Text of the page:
Works for me... I think I save electricity.

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  #9  
Old 09/08/09, 05:27 PM
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We just turned ours down. Got it to where it was hot to the touch with the hot water on only, and left it there. We have a family of 5, and we use less than 8 therms per month, and we cook everyday.

We did the whole go without in the summer time, just turned it off, and only saved about 1 therm, that was last year. So not worth it for us.

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  #10  
Old 09/08/09, 08:04 PM
 
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The water heater itself won't care, but most circuit breakers are not meant to be used as switches, and will fail under daily use.

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  #11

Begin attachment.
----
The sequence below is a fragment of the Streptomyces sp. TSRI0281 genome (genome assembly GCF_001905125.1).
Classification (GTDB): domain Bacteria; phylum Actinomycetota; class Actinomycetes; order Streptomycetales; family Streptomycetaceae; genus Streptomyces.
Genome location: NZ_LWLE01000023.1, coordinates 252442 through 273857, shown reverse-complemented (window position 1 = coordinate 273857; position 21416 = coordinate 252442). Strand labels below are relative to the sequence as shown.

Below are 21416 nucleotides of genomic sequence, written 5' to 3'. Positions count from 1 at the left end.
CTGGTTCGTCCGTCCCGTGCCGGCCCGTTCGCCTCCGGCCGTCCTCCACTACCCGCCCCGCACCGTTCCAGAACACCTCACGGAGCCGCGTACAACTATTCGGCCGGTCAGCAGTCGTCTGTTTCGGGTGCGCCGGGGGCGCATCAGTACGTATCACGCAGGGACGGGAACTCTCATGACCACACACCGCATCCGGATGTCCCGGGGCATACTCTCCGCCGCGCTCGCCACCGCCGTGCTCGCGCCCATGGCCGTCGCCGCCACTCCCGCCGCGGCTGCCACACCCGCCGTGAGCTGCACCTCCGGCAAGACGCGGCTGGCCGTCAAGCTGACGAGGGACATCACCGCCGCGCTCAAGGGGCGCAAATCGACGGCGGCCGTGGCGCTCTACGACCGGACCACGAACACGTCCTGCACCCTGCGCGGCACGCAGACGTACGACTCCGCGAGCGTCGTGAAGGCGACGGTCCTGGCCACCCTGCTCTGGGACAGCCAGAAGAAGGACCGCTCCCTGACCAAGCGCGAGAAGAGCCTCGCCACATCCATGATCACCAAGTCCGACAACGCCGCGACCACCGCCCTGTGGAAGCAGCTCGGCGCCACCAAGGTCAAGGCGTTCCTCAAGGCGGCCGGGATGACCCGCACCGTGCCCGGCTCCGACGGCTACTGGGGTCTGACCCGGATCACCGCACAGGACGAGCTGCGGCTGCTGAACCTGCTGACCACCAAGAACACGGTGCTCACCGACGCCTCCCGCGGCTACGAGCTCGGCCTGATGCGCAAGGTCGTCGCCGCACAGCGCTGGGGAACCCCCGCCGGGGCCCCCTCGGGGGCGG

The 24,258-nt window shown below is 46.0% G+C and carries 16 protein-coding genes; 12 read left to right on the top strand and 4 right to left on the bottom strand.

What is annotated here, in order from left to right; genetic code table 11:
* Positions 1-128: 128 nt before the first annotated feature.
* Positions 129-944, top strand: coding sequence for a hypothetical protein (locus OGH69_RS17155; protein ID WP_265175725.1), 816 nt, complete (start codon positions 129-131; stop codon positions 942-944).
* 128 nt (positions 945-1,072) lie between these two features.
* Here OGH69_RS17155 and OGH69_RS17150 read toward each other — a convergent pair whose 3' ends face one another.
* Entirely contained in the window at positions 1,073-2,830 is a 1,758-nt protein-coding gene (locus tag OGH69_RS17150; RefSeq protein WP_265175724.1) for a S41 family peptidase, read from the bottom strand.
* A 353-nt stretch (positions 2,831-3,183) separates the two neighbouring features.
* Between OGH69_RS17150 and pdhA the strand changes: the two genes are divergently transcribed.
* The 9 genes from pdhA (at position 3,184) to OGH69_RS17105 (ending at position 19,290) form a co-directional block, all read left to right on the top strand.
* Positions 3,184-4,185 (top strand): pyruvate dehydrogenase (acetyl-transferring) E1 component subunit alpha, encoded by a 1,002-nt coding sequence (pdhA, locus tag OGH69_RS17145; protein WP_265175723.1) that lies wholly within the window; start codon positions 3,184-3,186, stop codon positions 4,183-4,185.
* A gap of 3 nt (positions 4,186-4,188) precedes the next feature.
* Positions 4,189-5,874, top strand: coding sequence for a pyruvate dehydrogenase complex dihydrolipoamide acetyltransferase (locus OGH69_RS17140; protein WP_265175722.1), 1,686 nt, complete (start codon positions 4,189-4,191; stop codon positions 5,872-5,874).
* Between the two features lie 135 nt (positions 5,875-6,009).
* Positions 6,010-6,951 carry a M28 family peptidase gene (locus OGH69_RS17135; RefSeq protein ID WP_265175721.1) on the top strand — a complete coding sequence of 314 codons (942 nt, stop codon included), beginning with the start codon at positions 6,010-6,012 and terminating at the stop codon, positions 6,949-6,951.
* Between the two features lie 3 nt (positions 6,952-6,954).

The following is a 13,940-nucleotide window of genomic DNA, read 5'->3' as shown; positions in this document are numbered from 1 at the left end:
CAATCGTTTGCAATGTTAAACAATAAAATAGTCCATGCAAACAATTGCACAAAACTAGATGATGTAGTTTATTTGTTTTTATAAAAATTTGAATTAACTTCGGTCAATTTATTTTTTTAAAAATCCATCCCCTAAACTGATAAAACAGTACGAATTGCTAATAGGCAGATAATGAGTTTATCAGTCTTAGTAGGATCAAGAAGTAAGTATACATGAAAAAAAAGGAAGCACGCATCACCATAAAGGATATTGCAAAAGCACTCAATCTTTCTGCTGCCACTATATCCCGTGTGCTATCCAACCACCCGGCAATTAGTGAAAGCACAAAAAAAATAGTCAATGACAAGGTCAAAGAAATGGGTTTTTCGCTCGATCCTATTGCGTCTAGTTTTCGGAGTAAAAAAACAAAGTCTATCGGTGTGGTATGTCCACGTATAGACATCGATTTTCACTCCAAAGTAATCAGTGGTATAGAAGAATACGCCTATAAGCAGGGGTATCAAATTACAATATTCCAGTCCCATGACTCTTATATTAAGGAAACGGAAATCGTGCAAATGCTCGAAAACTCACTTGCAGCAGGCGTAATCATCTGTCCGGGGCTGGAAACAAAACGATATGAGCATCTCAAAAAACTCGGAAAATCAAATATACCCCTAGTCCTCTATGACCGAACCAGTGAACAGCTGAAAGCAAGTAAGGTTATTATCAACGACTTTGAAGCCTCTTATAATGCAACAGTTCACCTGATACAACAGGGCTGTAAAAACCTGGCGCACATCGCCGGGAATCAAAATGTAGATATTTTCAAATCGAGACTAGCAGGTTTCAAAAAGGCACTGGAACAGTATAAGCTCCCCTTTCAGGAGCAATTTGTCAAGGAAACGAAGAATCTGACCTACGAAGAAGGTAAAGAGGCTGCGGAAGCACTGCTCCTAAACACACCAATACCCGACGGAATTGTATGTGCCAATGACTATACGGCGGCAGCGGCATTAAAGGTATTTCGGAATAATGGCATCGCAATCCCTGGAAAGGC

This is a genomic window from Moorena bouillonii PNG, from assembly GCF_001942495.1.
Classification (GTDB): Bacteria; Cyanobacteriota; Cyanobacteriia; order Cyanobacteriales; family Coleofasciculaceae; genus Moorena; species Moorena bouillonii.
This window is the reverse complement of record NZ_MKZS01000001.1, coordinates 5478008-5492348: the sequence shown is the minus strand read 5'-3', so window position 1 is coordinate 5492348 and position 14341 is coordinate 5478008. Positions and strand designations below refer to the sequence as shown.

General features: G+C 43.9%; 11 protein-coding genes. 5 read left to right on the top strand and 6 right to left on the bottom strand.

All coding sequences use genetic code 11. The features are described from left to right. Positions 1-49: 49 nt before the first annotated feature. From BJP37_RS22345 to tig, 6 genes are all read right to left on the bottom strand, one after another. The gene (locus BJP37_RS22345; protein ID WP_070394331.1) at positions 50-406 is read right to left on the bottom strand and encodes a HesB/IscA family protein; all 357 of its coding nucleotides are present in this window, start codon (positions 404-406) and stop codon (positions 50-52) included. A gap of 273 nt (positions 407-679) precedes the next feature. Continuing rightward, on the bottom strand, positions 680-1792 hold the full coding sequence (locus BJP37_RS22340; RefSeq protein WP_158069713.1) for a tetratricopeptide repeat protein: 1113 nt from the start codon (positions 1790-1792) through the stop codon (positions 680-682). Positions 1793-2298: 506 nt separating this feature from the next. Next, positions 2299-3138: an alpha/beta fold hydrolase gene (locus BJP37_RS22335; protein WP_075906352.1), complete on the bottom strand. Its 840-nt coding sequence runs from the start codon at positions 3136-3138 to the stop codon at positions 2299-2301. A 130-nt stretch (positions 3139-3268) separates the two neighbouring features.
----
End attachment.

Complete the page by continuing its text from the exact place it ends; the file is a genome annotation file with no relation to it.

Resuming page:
Old 09/08/09, 10:05 PM
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We took out our leaking gas hot water heater about three months ago and haven't replaced it yet. At first we were going to replace the heater immediately but it was going to take a couple weeks to arrange everything. In the meantime, we discovered that even without a water heat, the water from the cold water tap comes out of the pipes hot enough for the two of us to take daily showers. Meanwhile, our gas bill plummeted to levels we never saw. So, we decided to see how long we can go without the hot water heater.

So far, the only time I need to supplement the water from the tap is for dishes; I boil a couple pots of water and it works out fine.